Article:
When you first arrive at the hospital we will ask you to assist us in completing an admission form which includes contact phone numbers, as well as relevant information about your pet. If your pet has recently been ill, and we are not aware of it, we also request that you share this information with us. This is also a good time for you to ask any questions if you are not clear on any aspect of the procedure.
Depending on the type of surgery being undertaken you may also need to see one of our veterinarians to review and share information about your pet’s health.
Finally, you are welcome and encouraged to accompany our nurse to the hospital ward where your pet will be staying, to help settle him/her into their quarters.
What happens to my pet in the hospital?
Once your pet has been admitted to our ward, we will perform a health check up and administer a sedative. This will help your pet relax and will reduce the dose of anaesthetic drugs required. In due course, an anaesthetic agent will be administered and an attending veterinary nurse will monitor your pet’s vital signs right through to recovery.
Most day surgery patients will be ready for discharge around 4pm on the day of surgery. We will make an appointment at a convenient time for you to collect your pet however, you can call us at any time during the day for an update on your pet’s progress.
A veterinarian or veterinary nurse will explain how to take care of your pet at home, and provide you with written instructions on any care or revisits required.
Full payment is required at time of discharge.
Your role on the day of the operation
We are often asked whether or not an owner should stay at home to care for a pet after surgery. If you are considering making special plans to be with your pet, we suggest you take the day off after surgery rather than the day of surgery. Although, pets tend to make a very speedy recovery and this is often not necessary at all.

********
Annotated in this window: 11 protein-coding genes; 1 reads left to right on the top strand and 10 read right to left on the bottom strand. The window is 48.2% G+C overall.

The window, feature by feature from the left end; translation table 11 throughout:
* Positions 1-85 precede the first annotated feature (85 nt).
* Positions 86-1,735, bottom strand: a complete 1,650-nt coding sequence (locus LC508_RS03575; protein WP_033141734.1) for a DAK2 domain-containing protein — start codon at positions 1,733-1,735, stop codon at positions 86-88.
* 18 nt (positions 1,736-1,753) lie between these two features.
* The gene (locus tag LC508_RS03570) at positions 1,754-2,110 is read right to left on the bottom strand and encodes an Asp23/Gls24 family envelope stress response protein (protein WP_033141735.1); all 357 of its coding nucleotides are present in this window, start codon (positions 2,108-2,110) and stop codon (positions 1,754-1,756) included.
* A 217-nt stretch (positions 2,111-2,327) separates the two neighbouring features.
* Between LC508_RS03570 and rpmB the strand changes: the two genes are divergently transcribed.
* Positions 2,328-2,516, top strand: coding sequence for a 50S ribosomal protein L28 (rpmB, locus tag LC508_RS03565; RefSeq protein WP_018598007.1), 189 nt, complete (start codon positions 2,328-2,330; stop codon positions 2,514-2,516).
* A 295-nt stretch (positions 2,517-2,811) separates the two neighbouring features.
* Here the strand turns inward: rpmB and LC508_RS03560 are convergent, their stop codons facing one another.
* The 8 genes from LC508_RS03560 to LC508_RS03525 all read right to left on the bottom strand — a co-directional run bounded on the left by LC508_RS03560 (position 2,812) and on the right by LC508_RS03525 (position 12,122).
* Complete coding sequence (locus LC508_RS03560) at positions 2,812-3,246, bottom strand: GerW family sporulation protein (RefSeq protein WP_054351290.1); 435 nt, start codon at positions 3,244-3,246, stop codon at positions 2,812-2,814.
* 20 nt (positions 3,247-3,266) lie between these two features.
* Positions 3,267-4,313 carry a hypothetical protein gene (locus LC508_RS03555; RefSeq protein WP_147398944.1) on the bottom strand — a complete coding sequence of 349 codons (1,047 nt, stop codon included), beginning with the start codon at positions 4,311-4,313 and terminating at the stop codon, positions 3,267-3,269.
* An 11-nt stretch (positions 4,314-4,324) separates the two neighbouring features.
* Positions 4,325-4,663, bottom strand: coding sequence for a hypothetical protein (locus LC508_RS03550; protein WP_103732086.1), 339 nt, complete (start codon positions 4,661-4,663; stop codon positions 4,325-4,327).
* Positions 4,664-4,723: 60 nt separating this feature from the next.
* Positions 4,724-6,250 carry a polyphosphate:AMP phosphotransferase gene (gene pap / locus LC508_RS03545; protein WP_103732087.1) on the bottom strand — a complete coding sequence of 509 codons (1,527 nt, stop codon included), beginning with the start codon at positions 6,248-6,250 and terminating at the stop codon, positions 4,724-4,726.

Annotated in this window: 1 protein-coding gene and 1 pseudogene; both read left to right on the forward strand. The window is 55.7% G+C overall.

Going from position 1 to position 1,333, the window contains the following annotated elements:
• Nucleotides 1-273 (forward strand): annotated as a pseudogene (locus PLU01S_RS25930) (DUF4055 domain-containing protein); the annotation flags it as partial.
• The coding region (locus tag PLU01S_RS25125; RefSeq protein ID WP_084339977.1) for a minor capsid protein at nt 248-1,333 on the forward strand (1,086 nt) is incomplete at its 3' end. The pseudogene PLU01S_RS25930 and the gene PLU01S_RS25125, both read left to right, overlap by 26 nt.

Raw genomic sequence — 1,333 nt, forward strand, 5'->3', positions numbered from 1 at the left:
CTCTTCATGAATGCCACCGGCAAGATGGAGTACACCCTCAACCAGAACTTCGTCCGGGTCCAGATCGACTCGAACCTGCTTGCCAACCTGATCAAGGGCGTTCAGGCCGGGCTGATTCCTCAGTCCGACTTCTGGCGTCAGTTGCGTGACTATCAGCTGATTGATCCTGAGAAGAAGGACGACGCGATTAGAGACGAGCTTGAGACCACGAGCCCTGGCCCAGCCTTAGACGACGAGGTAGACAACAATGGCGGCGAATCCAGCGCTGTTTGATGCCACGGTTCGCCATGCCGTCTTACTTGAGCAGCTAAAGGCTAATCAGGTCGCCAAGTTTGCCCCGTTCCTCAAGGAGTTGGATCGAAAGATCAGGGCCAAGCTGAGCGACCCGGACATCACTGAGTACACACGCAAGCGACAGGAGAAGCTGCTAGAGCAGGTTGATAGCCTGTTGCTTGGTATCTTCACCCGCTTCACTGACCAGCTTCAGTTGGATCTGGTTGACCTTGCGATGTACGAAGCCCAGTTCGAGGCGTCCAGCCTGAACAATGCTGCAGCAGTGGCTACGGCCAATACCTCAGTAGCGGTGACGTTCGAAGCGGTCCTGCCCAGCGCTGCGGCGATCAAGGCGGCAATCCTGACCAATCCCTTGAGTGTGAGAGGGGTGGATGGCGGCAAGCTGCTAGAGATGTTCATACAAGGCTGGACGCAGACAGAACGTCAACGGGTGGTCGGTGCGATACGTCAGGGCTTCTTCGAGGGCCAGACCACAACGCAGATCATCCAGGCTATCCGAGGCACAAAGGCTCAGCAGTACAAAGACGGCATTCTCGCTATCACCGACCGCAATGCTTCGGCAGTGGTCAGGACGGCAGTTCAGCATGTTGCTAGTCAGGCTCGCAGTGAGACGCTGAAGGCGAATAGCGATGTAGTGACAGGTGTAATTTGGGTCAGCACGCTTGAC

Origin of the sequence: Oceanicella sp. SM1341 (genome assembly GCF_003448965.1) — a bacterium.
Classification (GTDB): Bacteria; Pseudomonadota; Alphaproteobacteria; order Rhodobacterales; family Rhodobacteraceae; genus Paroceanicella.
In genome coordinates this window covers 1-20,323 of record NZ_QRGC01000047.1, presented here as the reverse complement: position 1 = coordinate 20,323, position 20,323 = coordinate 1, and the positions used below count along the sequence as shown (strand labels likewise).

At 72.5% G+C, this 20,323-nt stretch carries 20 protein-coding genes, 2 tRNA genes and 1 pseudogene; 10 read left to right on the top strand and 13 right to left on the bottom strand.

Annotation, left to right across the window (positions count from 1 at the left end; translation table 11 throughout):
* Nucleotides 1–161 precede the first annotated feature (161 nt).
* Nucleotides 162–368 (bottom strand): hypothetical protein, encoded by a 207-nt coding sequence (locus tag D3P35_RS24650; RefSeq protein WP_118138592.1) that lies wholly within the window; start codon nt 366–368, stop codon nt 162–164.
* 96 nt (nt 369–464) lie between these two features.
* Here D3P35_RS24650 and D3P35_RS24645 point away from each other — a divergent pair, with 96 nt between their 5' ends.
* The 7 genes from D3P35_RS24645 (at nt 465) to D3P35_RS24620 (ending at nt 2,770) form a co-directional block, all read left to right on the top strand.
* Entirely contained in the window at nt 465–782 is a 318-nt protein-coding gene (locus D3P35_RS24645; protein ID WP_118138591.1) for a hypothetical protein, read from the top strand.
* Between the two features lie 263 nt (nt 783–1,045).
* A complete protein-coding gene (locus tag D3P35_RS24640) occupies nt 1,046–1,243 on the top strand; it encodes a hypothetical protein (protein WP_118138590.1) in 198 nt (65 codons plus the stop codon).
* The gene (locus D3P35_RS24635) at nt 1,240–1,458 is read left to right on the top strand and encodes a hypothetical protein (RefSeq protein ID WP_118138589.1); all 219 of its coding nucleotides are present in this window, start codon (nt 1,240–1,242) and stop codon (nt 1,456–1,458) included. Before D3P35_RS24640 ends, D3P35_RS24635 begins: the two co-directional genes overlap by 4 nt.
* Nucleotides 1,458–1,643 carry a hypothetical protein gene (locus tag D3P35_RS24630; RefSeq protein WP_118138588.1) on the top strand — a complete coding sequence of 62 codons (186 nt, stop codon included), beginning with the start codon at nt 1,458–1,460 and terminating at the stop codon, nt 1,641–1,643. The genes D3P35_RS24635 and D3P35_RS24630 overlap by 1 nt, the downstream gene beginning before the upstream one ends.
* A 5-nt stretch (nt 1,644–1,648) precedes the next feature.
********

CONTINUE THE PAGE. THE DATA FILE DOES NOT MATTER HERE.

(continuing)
On surgery day, your pet will be with us for the entire day. Later in the afternoon or evening you will be required to take your pet home. Once at home they will require somewhere warm and comfortable to sleep off the anaesthetic. Over the following days you will need to check the surgical wound regularly to make sure it is clean and looks healthy.
- Is your pet vaccinated?
- If you normally bathe your pet, will you need to do it in the next week or so? If so, bath now!
- Does your pet have a Microchip? If not, now is a great time.
- Have you considered pre-anaesthetic testing to reduce the risks of surgery?
- Remember – No food for your pet after midnight, they can have free access to water.
- Do you have a phone number we can contact you on the day of surgery? If not, who can we contact?
Special Note for Pocket Pets
Species such as rabbits and ferrets and other pocket pets have quite different requirements prior to surgery to our dogs and cats. Unless otherwise advised by your veterinarian please:
- Ferrets: fast for 4 hours prior to surgery
- Rabbits: do not fast prior to surgery. We recommend rabbit patients are admitted to hospital with food from home so they can feed prior to their anaesthetic and as soon as they are awake.